Thursday, September 15, 2011
Cradled in its mountainous eyrie, the town's location is as stunning as its temples are resplendent. Like an earl's fading finery, Luang Prabang's somnolent streets slumber on, largely unchanged since its ancient royal capital days.
Aside from smelly drains, Luang Prabang, whose name means 'Golden Buddha Capital', exhibits few flaws. Tourists are usually reluctant to leave the bicycle-paced cradle of Lao culture and often tarry longer than planned. The attraction stems partly from the terrain, as the one-time royal seat of Laos sits at the junction of the Mekong with one of its tributaries and is encircled by an amphitheater of limestone peaks. It even has its very own mountain right in the town, which rises steeply up behind the main street. The town is occasionally busy but rarely frantic and, thanks to strict planning regulations, is devoid of eyesores.
Time seems to have stood still in this special and serene place. In this respect it resembles the unique Italian city of San Gimignano, whose tightly-packed sixteenth century stone skyscrapers were left untouched for four hundred years when all the inhabitants died of the Black Death. Due to its isolation, Luang Prabang has preserved an older and slower way of life: old Asia, Asia without the crowds, Asia without the traffic, Asia where people have enough time for each other, enough time for themselves.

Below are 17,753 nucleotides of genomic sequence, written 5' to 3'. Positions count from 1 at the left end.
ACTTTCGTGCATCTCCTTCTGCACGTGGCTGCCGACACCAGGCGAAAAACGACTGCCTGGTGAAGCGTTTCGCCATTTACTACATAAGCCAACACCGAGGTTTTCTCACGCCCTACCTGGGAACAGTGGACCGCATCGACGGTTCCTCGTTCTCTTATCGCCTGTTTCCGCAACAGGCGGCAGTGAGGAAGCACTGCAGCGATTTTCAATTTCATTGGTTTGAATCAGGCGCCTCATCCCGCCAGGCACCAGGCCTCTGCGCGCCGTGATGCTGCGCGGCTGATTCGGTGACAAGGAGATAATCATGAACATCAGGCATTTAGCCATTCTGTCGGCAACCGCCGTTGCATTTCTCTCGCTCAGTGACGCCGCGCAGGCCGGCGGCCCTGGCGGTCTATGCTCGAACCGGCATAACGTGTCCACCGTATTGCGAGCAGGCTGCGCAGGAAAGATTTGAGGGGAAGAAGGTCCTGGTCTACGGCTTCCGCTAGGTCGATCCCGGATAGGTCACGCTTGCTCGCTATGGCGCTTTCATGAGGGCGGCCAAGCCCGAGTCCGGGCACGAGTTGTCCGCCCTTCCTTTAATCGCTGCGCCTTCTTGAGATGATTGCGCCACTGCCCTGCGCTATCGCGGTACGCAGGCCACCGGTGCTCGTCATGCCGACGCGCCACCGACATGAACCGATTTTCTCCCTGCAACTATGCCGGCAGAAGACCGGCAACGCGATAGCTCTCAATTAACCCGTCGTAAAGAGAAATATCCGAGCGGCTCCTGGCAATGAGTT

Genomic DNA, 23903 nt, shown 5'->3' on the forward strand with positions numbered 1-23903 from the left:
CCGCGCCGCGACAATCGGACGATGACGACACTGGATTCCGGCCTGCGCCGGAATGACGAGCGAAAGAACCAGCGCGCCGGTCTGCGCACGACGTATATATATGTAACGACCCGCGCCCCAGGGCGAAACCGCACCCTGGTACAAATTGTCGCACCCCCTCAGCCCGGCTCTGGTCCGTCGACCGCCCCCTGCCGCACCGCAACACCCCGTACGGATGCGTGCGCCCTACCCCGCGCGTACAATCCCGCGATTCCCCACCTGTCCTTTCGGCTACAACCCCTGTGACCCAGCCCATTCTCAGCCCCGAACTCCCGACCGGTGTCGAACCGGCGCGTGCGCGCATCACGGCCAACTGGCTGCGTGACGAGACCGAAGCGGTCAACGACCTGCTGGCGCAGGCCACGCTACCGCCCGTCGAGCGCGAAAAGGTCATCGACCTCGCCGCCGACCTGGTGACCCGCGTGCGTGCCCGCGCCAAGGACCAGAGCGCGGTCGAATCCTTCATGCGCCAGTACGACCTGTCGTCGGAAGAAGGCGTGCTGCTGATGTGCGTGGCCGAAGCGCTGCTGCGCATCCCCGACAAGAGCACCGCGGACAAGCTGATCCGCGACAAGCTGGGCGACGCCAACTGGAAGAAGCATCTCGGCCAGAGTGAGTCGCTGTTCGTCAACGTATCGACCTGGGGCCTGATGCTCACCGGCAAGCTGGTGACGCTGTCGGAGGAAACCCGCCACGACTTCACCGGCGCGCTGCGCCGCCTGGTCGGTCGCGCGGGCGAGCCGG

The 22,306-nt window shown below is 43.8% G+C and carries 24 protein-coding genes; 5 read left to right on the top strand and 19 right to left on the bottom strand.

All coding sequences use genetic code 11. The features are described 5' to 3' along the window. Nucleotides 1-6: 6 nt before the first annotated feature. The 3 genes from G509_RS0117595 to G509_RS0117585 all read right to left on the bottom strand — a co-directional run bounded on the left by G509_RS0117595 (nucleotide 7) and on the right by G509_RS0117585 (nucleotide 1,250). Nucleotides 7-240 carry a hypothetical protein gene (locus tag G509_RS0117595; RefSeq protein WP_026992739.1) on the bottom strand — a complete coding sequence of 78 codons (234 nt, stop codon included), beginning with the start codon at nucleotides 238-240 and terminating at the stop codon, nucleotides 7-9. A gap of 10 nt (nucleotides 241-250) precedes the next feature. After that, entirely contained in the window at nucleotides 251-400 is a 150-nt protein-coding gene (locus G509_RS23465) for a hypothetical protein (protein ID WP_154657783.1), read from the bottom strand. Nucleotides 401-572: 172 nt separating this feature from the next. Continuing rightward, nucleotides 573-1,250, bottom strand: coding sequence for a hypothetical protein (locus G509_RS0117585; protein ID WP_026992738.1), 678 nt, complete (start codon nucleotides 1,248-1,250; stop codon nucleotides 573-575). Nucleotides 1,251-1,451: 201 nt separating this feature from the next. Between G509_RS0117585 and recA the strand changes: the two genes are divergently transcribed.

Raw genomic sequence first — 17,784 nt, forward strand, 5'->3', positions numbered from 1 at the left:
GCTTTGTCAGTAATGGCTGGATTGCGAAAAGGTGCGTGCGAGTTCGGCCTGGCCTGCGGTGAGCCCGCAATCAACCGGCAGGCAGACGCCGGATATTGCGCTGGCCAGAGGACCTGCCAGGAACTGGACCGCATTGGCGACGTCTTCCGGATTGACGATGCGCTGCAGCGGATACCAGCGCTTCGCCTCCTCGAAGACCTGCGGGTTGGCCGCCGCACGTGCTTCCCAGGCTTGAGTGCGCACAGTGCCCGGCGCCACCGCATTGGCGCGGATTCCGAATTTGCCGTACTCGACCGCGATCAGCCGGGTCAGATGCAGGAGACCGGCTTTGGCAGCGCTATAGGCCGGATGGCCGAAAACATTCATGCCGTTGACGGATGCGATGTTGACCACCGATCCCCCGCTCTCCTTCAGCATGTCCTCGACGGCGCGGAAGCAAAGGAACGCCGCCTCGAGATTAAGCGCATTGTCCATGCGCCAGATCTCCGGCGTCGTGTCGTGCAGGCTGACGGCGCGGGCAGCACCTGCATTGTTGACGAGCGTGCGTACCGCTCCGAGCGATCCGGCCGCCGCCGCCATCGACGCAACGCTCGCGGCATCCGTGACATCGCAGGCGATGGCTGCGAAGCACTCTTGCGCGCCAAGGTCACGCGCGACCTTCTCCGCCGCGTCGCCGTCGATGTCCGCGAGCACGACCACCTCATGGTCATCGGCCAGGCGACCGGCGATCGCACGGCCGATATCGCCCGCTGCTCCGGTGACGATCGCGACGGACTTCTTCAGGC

Luang Prabang seems almost camouflaged by palm trees and dense tropical foliage: from above, only golden-spired stupa roofs are visible, shimmering above the greenery. First-time visitors to this treasure trove of Laos culture are advised to devote at least the first day to taking in the stunning architectural display, with French-colonial chic married to Buddhist splendor to elegant effect.
At dawn scores of saffron-robed, alms-hungry monks file from the monasteries into the streets in a ritual that has become emblematic of the city's identity. The orange in the monks' robes is accentuated by the soft morning light in a scene framed by russet monastery roofs, palm trees and whitewashed colonial housing. Within an hour, the monks have completed their rounds and melted back into their monasteries. Although this daily ritual can be seen all over southeast Asia, it's particularly striking in Luang Prabang because of the density of temples and the concentration of monks: out of a population of 15,000 residents, there are over 500 monks.
By: Simon Ramsden
Article Source: EzineArticles.com Simon Ramsden